|Publication number||US4568096 A|
|Application number||US 06/601,858|
|Publication date||Feb 4, 1986|
|Filing date||Apr 19, 1984|
|Priority date||Apr 19, 1984|
|Also published as||EP0161768A1|
|Publication number||06601858, 601858, US 4568096 A, US 4568096A, US-A-4568096, US4568096 A, US4568096A|
|Inventors||Ming-Chih Yew, Bernard J. Finn, Herbert A. Libkie, Kenneth R. Meloche, James G. McLeish|
|Original Assignee||General Motors Corporation|
|Export Citation||BiBTeX, EndNote, RefMan|
|Patent Citations (17), Referenced by (46), Classifications (22), Legal Events (8)|
|External Links: USPTO, USPTO Assignment, Espacenet|
This invention relates to an automatic level control system for a vehicle having sprung and unsprung masses connected by shock absorber means and further including fluid power means activatable to level the sprung mass with respect to the unsprung mass by increasing or decreasing a fluid pressure in response to electrical signals. Such a control further includes sensor apparatus to sense the relative level of the sprung and unsprung masses within a predetermined trim band. When the vehicle is standing, sprung and unsprung masses generally maintain a stable relative level between vehicle loading events; and an automatic level control may be straightforward and simple in design. However, when the vehicle is moving over rough surfaces, the relative level of the sprung and unsprung masses is continually changing; and the design of a stable and effective automatic level control is not so straightforward.
Generally, in an automatic level control, it is desired to correct the relative level of sprung and unsprung masses following permanent changes in said level due to vehicle loading events but not to attempt to correct the level in response to oscillatory changes in said relative level caused by vehicle movement over rough surfaces or transient vehicle accelerations. This has generally been accomplished in the prior art by requiring the sensed out-of-trim condition to exist for a predetermined minimum time before initiating corrective action. This predetermined time must be sufficiently long that the level system is not activated during transient out-of-trim events due to vehicle braking and cornering. Such a time period might be, for example, ten seconds. But during vehicle operation on a rough road for such a time, the vehicle wheels and unsprung mass may oscillate in and out of the predetermined trim band many times and thus prevent the completion of any ten second duration of an out-of-trim condition which is begun.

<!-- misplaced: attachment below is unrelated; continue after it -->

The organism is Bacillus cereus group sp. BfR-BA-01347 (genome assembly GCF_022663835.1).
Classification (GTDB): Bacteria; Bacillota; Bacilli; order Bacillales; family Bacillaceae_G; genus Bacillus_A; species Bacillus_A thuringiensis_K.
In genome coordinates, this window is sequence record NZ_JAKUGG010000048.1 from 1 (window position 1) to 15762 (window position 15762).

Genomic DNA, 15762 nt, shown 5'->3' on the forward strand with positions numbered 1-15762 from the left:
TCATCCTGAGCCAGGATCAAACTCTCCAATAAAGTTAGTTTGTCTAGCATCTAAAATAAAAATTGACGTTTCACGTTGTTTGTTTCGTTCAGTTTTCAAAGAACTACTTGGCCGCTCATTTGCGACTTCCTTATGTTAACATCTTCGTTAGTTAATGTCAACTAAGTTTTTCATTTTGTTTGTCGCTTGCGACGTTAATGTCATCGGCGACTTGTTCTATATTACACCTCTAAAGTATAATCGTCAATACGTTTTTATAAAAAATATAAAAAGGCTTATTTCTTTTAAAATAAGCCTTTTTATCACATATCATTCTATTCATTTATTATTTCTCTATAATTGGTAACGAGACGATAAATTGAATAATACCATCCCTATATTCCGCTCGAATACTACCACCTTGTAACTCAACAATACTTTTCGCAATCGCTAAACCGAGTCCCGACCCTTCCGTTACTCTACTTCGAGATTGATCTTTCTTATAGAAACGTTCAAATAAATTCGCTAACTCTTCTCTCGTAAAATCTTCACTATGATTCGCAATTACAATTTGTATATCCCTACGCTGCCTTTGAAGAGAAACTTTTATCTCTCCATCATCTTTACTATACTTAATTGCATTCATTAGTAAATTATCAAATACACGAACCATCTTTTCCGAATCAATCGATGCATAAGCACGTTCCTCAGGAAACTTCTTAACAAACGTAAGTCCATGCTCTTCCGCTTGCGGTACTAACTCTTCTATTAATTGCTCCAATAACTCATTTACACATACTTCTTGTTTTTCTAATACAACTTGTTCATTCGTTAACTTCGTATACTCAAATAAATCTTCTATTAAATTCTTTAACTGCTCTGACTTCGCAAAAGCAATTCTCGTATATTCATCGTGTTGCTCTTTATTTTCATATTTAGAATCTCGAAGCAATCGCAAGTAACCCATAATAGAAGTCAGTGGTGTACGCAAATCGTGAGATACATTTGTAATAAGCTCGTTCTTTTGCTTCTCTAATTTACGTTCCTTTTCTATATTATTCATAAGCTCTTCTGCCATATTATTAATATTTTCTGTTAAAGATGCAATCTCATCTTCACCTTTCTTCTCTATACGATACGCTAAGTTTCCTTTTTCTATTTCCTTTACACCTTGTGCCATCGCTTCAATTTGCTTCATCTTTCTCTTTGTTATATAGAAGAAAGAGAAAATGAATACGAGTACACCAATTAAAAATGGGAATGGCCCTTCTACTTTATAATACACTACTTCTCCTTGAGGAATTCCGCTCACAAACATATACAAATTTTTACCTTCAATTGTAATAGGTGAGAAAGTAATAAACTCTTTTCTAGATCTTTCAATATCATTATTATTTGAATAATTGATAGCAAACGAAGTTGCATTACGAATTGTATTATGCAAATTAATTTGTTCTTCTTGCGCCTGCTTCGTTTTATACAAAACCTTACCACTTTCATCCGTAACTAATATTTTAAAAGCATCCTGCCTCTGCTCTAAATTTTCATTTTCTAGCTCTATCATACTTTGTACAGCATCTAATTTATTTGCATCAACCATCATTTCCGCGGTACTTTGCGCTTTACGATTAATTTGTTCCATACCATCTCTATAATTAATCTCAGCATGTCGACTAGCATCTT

In addition, many shock absorbers for motor vehicles are provided with greater damping in extension than in compression. The result is that, during the vehicle passage over rough surfaces, the vehicle tends to ride down slightly on the shock absorbers due to the greater ease with which the shock absorbers may be compressed. Thus, there is the possibility for such a vehicle that, in travel over rough surfaces, the level might be indicated as below, within and above the trim band within a short time, regardless of whether the actual stationary or average level of the vehicle is below, above, or within the trim band. Thus the level system must be somewhat sophisticated in design to achieve the desired result of timely levelling action in response to vehicle loading events or other changes in the average vehicle level without responding to transient events.
It is an object of this invention to provide a vehicle level system which maintains the average level between sprung and unsprung masses of the vehicle within a predetermined trim band in spite of transient excursions above and below this trim band due to road contour characteristics and transient vehicle acceleration events.
The invention contemplates a level control system for a motor vehicle with sprung and unsprung masses connected by a shock absorber effective to damp oscillatory movement therebetween and having fluid power means activatable to adjust the level by the increase or decrease of a fluid pressure therein in response to electrical signals, a sensor effective to generate a signal indicating the level of the sprung and unsprung mass within a predetermined trim band, means effective to compute the difference between the total times, within a predetermined time period, spent by said level above and below the predetermined trim band and means effective to compare the difference of said times with a reference comprising a predetermined percentage of said fluid power means if the difference exceeds said reference in magnitude. Thus, in order for the fluid power means to be activated to change the vehicle level, the level need not be out of the trim band constantly for a time period but only for a predetermined percentage of said time period. However, in addition, said level must be out of the trim band predominantly on one side thereof, so that oscillations extending both above and below said trim band due to a very rough road surface will not be interpreted as requiring levelling action. Further details and advantages of this invention will be apparent from the accompanying drawings and following description of the preferred embodiment.
FIGS. 1 and 2 comprise schematic diagrams of a preferred embodiment of this invention.
FIG. 3 comprises a circuit diagram of a portion of the control shown in FIGS. 1 and 2.